When was the last time you freaked out realizing your phone was low on battery? Last evening when you were trying to post on Facebook, or may be this morning when you were streaming music. Do you freak out in a split of a second when you are unable to find your phone inside your bag? A latest study says that your fears are not unfounded. Also Read - Why smartphones must be classified as an essential product during COVID-19 lockdownsAlso Read - How is the Smartphone Industry Trend in 2021?
Researchers from Seoul’s Sungkyunkwan University have warned that the increased dependency on smartphones is linked to ‘nomophobia’ or the fear of not having your phone on you. The condition leads to increase in heart rate, anxiety, blood pressure, and unpleasant feelings. Also Read - Flipkart Smartphones Carnival sale: Deals on Apple, Samsung, Poco, Realme, more smartphones
In their study titled, Understanding Nomophobia: Structural Equation Modeling and Semantic Network Analysis of Smartphone Separation Anxiety, researchers Seunghee Han, Ki Joon Kim, and Jang Hyun Kim explain how users perceive their smartphones as an extension of their own selves and in turn, get attached to it. This eventually leads to nomophobia by heightening the phone proximity-seeking tendency. ALSO READ: The Bad, The Worse and The Worst of Social Media
To drive conclusions, researchers analyzed smartphone users’ verbal descriptions of the meaning of their smartphones. They discovered that personal memories evoked by smartphones encourage users to extend their identity onto their devices. The respondents described their smartphones with phrases such as, “If I lose my smartphone, I would feel like I have lost a little bit of myself”, “My smartphone symbolizes a bond with friends or family”, and more. The responses were even more interesting when it came to phone proximity-seeking tendency, the responses included something quite relatable, “I regularly check my smartphone even if it does not ring”, and “I feel bad when I leave my smartphone at home/when it runs out of battery”.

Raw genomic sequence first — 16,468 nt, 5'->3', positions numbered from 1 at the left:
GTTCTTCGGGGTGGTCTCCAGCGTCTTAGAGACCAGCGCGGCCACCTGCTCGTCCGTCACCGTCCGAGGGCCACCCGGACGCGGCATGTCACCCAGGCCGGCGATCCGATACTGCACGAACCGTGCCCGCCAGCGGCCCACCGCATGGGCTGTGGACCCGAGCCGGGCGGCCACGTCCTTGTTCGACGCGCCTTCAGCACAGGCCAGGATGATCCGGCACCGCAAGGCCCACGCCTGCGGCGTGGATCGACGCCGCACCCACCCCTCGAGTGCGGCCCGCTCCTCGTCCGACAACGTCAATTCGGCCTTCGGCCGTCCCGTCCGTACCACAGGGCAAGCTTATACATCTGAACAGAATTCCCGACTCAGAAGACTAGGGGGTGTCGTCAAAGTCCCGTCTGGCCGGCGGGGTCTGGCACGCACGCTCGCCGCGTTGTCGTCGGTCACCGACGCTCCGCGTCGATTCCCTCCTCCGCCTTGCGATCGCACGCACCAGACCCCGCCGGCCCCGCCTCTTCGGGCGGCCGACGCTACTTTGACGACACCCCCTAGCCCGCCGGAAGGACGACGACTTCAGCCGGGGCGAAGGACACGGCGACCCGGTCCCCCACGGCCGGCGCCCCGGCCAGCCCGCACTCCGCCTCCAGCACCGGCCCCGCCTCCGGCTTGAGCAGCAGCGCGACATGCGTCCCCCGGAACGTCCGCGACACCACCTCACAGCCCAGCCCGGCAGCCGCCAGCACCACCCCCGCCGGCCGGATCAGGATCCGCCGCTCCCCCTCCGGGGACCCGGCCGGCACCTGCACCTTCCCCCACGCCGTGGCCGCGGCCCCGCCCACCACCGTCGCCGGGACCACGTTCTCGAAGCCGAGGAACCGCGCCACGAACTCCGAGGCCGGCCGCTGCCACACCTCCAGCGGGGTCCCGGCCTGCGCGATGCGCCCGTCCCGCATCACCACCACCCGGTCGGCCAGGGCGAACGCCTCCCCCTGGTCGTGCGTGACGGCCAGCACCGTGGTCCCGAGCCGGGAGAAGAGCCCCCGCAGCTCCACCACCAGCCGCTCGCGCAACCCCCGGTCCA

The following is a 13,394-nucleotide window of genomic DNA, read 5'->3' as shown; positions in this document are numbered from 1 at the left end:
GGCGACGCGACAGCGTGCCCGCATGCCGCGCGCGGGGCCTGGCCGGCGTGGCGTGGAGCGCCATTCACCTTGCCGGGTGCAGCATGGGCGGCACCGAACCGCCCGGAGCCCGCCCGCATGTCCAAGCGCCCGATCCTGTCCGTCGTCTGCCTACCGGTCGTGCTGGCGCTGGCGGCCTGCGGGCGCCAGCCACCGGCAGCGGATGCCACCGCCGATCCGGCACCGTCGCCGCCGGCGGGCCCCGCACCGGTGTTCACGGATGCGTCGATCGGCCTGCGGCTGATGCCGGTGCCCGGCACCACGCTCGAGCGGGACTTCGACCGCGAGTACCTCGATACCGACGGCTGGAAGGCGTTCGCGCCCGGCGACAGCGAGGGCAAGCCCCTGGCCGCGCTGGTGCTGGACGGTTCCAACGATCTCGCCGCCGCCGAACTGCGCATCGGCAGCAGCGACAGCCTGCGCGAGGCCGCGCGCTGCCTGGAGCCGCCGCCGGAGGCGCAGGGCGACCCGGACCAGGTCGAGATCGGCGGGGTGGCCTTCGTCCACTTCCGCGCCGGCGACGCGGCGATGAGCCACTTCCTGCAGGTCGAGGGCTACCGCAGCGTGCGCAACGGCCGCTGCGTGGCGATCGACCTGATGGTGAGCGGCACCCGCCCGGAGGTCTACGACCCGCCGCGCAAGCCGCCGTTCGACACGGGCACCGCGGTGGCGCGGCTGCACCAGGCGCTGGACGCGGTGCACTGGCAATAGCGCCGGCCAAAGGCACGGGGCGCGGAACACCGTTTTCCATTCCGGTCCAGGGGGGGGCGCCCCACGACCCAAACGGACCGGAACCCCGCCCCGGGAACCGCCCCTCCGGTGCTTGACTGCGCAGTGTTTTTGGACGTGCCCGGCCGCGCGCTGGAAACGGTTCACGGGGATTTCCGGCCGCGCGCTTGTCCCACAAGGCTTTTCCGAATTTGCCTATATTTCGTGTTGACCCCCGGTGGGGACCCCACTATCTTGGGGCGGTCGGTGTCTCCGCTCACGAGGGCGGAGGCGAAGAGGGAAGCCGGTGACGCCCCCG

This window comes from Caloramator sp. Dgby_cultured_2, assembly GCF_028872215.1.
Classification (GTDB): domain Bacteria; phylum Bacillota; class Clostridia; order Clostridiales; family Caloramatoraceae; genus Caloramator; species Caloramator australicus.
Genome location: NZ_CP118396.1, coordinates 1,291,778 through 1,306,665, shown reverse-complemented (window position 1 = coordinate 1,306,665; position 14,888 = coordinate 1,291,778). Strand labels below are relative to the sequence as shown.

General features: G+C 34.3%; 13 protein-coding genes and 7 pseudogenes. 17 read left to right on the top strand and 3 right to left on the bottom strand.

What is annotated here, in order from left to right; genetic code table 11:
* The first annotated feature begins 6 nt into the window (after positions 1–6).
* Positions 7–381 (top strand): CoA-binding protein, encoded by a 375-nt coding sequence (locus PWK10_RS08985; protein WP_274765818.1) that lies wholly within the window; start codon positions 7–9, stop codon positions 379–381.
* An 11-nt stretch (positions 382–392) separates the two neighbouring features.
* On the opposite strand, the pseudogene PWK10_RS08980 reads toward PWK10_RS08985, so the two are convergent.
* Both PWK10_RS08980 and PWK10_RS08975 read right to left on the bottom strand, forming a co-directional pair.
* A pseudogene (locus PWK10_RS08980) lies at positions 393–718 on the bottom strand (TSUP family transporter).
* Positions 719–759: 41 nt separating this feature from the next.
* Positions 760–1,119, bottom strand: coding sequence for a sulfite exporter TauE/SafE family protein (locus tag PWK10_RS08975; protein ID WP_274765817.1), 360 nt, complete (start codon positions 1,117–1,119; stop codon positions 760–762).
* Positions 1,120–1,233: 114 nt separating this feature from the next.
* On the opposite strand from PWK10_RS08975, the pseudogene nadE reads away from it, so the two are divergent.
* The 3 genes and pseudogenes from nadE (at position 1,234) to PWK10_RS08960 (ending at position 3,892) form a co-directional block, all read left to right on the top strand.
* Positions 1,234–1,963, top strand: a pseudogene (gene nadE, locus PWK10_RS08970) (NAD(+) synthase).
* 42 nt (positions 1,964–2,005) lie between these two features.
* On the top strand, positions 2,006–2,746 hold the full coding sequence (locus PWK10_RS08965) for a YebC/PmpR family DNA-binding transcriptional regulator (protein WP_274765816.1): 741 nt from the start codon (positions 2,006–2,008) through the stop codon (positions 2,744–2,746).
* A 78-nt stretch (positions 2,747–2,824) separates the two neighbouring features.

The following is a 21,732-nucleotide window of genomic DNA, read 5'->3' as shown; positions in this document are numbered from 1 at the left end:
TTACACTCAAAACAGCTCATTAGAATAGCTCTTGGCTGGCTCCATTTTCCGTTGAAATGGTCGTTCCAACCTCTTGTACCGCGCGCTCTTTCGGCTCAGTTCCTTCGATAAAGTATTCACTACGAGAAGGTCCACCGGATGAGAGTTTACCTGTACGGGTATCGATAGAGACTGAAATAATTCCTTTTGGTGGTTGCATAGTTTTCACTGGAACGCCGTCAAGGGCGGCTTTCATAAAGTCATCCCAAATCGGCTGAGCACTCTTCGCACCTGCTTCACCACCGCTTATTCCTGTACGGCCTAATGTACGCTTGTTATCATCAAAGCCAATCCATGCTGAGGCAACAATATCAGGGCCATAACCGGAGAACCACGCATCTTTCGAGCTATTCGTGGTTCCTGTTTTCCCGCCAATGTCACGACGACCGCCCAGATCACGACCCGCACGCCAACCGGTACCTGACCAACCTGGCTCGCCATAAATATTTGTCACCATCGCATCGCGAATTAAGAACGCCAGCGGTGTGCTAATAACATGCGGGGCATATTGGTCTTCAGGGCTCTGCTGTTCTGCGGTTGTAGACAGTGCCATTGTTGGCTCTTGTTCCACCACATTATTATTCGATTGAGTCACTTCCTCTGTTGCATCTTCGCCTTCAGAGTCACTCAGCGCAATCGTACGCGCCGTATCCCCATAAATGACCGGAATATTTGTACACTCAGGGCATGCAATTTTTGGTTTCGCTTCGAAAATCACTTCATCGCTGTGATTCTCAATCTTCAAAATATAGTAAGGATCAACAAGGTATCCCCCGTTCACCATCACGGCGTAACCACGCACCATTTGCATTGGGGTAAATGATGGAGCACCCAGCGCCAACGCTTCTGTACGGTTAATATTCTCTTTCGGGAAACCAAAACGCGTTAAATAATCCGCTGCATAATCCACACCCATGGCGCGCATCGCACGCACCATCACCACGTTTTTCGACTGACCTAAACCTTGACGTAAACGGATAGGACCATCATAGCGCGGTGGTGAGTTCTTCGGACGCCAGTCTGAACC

So for example, if you were given a smartphone as a gift, you might describe it as a special gift in a more personal manner, and eventually your proximity-seeking tendency to the device will be higher. Researchers further discovered that the words related to memory, self, and proximity-seeking are more frequently used in the high, compared with low, nomophobia group.
Interestingly, even as nomophobia is not formally listed as a psychological disorder, it could serve as an indicator to other social disorders or phobia for individuals with a strong dependency on communication through virtual environments. Researchers further warn that as your dependency on your smartphone increases, nomophobia is also likely to increase with the amount of time spent using the smartphone. ALSO READ: Excessive use of smartphones may delay speech development in toddlers: Study
So, what is it that you could do to avoid this modern-day psychological disorder? Researchers suggest that users should be conscious of not becoming overly dependent on smartphones while benefiting from the smartness of the technology. Meanwhile, Brenda K. Wiederhold, from Interactive Media Institute, California points out, Nomophobia, fear of missing out (FoMo), and fear of being offline (FoBo) all anxieties born of our new high-tech lifestyles may be treated similarly to other more traditional phobias. Turning off technology periodically can teach individuals to reduce anxiety and become comfortable with periods of disconnectedness. Perhaps it is time for you to go for a digital detox.